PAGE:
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AU - Looker, Sherry A.

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N2 - Context There are no studies on the effect of volunteer-provided hand massage in a busy chemotherapy outpatient practice. Objective To assess the feasibility of introducing hand massage therapy into an outpatient chemotherapy unit and to evaluate the effect of the therapy on various symptoms experienced by cancer patients. Design A pilot, quasi-experimental, pretest–posttest study. Setting Chemotherapy outpatient clinic of a large tertiary care academic medical center. Patients/Participants Forty chemotherapy outpatients. Intervention After being approached by a trained volunteer from a hand massage team, patients consented to receive a 20-minute hand massage before chemotherapy that was individualized according to patient preference and expressed needs. Main Outcome Measures The visual analog scale (VAS) was used to measure pain, fatigue, anxiety, muscular discomfort, nervousness, stress, happiness, energy, relaxation, calmness, and emotional well-being (on a scale from 0–10) before and after the intervention; a satisfaction survey was administered after the therapy. Patients’ demographic data were summarized with descriptive statistics, and VAS total scores were compared between groups at each time point with the two-group t test. Feasibility was evaluated from the number of patients who were approached, received a hand massage, and completed the study surveys. Results Of the 40 participants, 19 were men (mean age, 59.5 years). Significant improvement after hand massage was indicated by VAS scores for fatigue, anxiety, muscular discomfort, nervousness, stress, happiness, energy, relaxation, calmness, and emotional well-being (P <.05). Pain scores also improved, but the difference was not statistically significant (P =.06). All patients indicated that they would recommend hand massage to other patients, and 37 were interested in receiving it during their next chemotherapy treatment.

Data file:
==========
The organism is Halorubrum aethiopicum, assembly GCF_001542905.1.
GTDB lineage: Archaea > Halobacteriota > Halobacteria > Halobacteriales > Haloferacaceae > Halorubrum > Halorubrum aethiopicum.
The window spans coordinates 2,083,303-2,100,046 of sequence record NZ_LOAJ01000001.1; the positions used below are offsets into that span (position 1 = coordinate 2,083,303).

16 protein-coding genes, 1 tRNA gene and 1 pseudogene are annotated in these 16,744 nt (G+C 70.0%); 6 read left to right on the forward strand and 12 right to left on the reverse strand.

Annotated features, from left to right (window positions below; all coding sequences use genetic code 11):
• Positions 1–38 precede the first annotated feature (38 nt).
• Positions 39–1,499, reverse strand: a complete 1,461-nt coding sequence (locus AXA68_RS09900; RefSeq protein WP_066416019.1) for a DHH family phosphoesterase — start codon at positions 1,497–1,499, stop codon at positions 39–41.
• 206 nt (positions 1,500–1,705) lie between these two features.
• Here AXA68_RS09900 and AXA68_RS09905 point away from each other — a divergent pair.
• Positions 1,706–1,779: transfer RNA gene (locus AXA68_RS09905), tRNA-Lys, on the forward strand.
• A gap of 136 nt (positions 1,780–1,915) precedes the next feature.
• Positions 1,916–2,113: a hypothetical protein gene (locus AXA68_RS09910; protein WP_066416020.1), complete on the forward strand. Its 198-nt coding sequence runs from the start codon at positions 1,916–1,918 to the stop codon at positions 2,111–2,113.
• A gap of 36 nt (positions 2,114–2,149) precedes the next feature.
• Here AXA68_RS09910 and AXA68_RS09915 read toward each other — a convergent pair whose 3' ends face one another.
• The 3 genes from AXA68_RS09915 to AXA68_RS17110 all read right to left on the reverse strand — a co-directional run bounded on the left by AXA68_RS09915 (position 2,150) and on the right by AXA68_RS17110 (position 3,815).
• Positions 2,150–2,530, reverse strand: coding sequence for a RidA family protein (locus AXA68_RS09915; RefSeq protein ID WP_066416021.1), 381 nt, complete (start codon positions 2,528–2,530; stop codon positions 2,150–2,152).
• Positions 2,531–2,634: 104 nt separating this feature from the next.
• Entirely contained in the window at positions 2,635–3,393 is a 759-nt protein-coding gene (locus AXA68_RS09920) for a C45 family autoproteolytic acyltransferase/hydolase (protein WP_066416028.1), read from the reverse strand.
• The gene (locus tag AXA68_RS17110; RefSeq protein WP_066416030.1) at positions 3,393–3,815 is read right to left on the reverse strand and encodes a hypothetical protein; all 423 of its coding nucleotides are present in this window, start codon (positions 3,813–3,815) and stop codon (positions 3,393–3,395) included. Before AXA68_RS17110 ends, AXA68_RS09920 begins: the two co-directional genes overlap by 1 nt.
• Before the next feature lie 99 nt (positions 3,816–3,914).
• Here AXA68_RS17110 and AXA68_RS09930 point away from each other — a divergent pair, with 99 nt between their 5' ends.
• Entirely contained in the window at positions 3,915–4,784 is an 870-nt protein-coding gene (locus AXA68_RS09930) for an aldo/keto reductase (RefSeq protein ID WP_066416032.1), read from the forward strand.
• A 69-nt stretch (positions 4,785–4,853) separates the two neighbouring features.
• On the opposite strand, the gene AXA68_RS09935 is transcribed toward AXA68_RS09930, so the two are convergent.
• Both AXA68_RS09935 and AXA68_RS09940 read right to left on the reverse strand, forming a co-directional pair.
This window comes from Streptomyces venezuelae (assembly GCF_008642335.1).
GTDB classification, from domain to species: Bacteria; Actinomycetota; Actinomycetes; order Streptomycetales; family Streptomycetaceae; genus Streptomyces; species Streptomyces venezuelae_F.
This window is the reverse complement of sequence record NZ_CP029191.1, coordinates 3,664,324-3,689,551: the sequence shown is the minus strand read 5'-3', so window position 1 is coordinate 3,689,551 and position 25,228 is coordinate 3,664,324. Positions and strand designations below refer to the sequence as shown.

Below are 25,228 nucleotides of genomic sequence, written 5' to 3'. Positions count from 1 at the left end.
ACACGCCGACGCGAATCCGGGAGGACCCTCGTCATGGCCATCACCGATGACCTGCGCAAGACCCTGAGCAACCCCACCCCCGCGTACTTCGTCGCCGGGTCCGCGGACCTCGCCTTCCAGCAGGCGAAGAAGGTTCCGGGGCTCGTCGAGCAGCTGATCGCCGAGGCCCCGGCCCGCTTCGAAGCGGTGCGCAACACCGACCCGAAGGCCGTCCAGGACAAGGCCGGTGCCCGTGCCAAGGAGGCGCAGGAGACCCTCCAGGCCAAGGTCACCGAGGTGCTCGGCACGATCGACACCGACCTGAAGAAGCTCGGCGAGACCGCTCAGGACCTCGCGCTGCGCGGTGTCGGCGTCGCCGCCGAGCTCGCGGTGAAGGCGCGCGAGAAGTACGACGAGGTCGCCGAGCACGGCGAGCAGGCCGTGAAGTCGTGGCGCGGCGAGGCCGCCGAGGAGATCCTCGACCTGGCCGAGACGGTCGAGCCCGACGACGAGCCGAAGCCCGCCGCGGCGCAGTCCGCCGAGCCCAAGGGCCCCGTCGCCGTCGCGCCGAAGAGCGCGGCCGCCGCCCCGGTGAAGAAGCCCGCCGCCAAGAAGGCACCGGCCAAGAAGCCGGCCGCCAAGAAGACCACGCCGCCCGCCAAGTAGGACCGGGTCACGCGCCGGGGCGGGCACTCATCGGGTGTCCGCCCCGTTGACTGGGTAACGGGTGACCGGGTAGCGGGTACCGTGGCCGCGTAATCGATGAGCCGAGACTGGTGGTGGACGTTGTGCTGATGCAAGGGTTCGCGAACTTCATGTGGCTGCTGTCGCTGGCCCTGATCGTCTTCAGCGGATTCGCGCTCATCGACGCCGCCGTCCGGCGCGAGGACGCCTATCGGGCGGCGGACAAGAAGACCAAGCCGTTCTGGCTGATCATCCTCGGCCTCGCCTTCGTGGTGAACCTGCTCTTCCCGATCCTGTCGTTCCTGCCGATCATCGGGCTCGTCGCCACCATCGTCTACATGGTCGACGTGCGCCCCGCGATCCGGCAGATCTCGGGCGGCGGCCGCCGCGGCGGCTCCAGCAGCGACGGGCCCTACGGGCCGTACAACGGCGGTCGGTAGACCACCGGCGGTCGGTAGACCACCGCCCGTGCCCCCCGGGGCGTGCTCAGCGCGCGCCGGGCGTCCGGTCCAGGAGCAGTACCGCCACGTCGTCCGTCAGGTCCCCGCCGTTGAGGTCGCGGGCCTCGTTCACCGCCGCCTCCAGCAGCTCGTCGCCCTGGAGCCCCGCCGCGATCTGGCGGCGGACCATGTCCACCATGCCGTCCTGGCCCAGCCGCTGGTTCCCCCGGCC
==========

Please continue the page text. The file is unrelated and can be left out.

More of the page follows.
AB - Context There are no studies on the effect of volunteer-provided hand massage in a busy chemotherapy outpatient practice. Objective To assess the feasibility of introducing hand massage therapy into an outpatient chemotherapy unit and to evaluate the effect of the therapy on various symptoms experienced by cancer patients. Design A pilot, quasi-experimental, pretest–posttest study. Setting Chemotherapy outpatient clinic of a large tertiary care academic medical center. Patients/Participants Forty chemotherapy outpatients. Intervention After being approached by a trained volunteer from a hand massage team, patients consented to receive a 20-minute hand massage before chemotherapy that was individualized according to patient preference and expressed needs. Main Outcome Measures The visual analog scale (VAS) was used to measure pain, fatigue, anxiety, muscular discomfort, nervousness, stress, happiness, energy, relaxation, calmness, and emotional well-being (on a scale from 0–10) before and after the intervention; a satisfaction survey was administered after the therapy. Patients’ demographic data were summarized with descriptive statistics, and VAS total scores were compared between groups at each time point with the two-group t test. Feasibility was evaluated from the number of patients who were approached, received a hand massage, and completed the study surveys. Results Of the 40 participants, 19 were men (mean age, 59.5 years). Significant improvement after hand massage was indicated by VAS scores for fatigue, anxiety, muscular discomfort, nervousness, stress, happiness, energy, relaxation, calmness, and emotional well-being (P <.05). Pain scores also improved, but the difference was not statistically significant (P =.06). All patients indicated that they would recommend hand massage to other patients, and 37 were interested in receiving it during their next chemotherapy treatment.